The jamu women: herbal medicine in colonial Indonesia
A couple of weeks ago, I wrote about my upcoming trip to Indonesia. Back in the Netherlands, I am cherishing the new memories of everything we saw and did. Throughout Indonesia, we encountered many reminders of the shared Dutch-Indonesian colonial past. Predictably, some were rather embarrassing, such as the fact that as we were travelling, the Dutch government finally apologized half-heartedly for the atrocities committed by captain Westerling.
Others were endearing or even funny, such as the caricatural wajang puppets of J.P. Coen (1587-1629), founder of Batavia, in the National Wajang Museum. Understandably, in many cities little is left of Dutch colonial architecture, and finding traces of the medicine and chemistry of the eighteenth century would have required archival expeditions, something I had promised my better half to refrain from during this holiday. However, many other, more recent souvenirs of a shared history of medicine were easily found. The most enjoyable was probably a visit to the jamu factory of Nyonya Meneer in Semarang, a big harbour city in the north-east of Java, the city where my mother-in-law was born.
About fifty years earlier, Nyonya Meneer (1895-1978) was born in East Java. Here actual name was Lauw Ping Nio, but she probably was required to have an Indonesian name too as she was a member of the ethnic Chinese minority in Indonesia. ‘Meneer’ (which means ‘mister’ in Dutch) was likely a degeneration of the Indonesian word ‘menir,’ broken rice, which her mother was said to have craved during her pregnancy. When Nyonya’s husband suffered from severe intestinal complaints in the 1920s, Nyonya Meneer started to make him jamu medicines, traditional Indonesian herbal cures. Eventually, she set up a business to sell them to others too, and today Nyonya Meneer jamu products are sold throughout Asia.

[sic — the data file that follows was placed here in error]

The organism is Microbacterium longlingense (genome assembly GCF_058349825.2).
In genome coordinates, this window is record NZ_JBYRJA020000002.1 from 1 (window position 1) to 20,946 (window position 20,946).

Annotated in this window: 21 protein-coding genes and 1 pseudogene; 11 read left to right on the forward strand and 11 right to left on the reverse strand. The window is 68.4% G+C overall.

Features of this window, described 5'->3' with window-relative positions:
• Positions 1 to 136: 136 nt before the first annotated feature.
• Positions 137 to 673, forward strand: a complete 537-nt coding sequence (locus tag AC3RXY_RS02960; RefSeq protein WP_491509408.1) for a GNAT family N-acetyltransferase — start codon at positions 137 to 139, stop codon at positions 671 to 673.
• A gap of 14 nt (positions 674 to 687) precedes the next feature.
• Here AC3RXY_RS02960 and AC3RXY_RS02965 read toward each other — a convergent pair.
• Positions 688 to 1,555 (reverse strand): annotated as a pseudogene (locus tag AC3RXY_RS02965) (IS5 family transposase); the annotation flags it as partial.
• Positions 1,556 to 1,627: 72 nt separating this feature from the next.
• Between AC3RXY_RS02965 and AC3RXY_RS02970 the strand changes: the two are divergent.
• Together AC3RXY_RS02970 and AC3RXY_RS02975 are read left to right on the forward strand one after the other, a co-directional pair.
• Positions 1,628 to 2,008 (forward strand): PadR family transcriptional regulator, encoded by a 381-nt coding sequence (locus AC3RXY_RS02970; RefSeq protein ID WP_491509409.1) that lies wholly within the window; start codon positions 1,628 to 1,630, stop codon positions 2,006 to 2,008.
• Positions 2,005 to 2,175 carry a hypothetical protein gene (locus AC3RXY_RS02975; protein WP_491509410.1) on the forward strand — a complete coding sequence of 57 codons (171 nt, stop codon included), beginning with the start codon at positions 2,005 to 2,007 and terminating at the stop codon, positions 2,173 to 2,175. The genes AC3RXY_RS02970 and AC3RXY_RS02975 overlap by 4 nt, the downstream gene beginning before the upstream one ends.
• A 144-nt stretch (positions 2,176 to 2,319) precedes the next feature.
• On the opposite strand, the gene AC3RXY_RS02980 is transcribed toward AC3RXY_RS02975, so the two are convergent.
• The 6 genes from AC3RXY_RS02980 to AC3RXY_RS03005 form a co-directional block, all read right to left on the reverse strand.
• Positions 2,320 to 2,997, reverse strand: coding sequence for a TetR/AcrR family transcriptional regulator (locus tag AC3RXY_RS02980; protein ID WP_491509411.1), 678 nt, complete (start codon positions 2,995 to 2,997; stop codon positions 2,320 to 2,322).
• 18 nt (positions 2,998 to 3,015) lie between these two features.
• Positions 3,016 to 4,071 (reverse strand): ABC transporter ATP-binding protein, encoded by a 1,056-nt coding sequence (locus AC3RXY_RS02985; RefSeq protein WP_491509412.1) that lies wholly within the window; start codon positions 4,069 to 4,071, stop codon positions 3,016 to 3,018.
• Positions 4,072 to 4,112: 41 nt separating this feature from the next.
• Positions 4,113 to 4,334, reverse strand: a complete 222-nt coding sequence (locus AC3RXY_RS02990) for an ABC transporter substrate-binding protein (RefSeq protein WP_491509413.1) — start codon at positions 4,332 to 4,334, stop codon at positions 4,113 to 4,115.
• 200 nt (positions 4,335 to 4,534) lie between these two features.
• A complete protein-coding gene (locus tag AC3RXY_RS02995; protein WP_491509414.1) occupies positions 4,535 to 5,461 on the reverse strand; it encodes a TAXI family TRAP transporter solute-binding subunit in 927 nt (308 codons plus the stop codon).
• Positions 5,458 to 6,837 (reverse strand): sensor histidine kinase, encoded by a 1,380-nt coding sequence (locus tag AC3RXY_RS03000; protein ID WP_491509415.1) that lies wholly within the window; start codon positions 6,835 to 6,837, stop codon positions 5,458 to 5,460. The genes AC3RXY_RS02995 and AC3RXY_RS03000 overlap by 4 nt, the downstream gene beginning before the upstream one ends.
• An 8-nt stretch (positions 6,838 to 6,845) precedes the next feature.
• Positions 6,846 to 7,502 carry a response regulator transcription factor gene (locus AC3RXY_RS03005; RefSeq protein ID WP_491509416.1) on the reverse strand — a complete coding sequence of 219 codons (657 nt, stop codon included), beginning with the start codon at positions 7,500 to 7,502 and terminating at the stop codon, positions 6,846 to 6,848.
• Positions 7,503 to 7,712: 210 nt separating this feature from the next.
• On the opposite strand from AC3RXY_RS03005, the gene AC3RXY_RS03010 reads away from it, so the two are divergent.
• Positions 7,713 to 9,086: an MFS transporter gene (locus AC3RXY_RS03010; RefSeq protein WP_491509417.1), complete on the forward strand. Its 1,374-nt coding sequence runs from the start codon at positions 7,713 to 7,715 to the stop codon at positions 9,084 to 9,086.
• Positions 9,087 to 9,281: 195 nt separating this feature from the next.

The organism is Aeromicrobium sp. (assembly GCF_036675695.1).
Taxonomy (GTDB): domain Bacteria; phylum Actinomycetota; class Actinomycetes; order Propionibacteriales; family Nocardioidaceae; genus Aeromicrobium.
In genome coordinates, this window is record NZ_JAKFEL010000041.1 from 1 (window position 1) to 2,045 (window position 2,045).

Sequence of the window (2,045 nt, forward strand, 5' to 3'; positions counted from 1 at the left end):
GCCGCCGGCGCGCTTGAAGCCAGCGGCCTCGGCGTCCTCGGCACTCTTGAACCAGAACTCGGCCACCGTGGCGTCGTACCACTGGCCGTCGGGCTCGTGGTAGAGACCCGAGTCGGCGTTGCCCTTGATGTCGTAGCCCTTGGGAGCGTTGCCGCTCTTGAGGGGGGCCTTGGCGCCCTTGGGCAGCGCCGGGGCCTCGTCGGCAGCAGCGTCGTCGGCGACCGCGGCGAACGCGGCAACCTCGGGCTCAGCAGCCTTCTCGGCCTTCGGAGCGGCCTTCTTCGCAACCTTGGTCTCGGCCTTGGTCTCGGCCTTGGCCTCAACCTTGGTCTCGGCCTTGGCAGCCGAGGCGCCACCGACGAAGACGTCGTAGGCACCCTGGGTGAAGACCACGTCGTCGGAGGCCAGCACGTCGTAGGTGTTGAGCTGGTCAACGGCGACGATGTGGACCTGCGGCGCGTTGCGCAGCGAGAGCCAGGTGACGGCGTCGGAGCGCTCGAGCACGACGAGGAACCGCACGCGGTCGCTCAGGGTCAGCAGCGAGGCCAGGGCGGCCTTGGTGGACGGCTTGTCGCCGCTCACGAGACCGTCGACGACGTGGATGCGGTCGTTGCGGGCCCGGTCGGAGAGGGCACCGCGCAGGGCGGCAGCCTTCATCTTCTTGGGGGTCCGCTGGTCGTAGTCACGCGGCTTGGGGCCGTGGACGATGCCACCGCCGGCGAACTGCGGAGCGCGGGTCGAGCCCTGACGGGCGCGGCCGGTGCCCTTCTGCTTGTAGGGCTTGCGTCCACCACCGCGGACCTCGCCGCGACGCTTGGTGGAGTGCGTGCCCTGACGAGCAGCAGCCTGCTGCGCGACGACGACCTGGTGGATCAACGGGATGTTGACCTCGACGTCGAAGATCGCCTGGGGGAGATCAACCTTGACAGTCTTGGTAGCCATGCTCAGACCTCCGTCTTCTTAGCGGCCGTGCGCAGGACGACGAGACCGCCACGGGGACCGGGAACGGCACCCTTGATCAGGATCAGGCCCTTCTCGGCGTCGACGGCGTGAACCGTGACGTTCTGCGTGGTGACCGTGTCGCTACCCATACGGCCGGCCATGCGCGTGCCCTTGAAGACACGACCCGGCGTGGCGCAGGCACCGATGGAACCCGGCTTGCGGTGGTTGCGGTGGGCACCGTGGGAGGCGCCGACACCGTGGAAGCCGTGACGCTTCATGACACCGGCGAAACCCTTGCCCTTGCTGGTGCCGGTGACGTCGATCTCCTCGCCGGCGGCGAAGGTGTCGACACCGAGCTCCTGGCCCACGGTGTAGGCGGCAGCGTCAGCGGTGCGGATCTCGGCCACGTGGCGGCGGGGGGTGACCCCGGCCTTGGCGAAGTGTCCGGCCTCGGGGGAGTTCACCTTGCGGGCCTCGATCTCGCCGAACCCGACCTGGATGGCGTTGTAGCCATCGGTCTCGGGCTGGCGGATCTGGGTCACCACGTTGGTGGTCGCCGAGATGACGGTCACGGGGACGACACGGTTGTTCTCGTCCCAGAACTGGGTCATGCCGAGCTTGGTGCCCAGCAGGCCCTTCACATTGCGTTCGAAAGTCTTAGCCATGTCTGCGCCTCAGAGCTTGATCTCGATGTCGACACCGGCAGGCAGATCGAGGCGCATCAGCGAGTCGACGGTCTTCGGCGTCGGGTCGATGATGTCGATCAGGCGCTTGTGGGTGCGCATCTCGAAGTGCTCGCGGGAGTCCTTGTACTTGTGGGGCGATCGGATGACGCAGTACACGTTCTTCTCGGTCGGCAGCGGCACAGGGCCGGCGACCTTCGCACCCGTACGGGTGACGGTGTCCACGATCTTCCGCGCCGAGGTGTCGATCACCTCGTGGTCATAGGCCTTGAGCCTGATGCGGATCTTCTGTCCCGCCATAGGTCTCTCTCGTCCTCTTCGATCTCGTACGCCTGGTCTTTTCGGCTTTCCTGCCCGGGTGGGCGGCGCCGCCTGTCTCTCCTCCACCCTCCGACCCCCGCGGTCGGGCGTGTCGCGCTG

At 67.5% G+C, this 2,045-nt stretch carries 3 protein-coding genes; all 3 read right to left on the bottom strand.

In the small museum at the factory site, you can see a nice selection of historical documents, photographs, some of Nyonya Meneer’s personal belongings, an explanation of the production process, and objects such as raw ingredients, storage containers, product packaging, and historical production tools. In the museum, it quickly becomes clear how intertwined the lives of the Indonesians and the Dutch were in the colonial era. Nyonya Meneer taught herself the basics of pharmaceutics from a Dutch handbook, and many of the advertisements from before 1950 are in Dutch, as jamu was popular with both the Dutch and the Indonesians. This also shows from the fact that a 1907 Dutch handbook on the curative powers of Indonesian plants was so popular that it was updated and reprinted at least ten times in fifty years. As late as the 1980s an Indonesian translation was sold.
What is interesting to see is that women, both Indonesian and Dutch, dominated the domain of jamu or traditional herbal medicine in twentieth-century Dutch Indonesia and that it was a shared domain with Semerang as its centre. Nyonya Meneer founded an emporium and ran her company almost single-handedly for about half a century, and ‘Kloppenburg,’ the handbook written by Mrs.’s Kloppenburg-Versteegh (1862-1948) and originally published in Semarang, was a household name for Dutch women in Indonesia.
The most obvious explanation for this would be that herbal medicine was traditionally the domain of women, and that women would have to deal with ill family members and manage the household budget, which may have created a market for the relatively easily obtainable jamu products. However, this is just speculation, and my visit to the Nyonya Meneer factory raised many more questions that are worth answering, such as whether Mrs. Meneer and Mrs. Kloppenburg-Versteegh ever met, how Semarang came to be the centre of Jamu production, et cetera. Who knows, maybe I or someone else will one day have a chance to investigate further.
 Kloppenburg-Versteegh, J., Indische planten en haar geneeskracht, Semarang: Masman & Stroink, 1907
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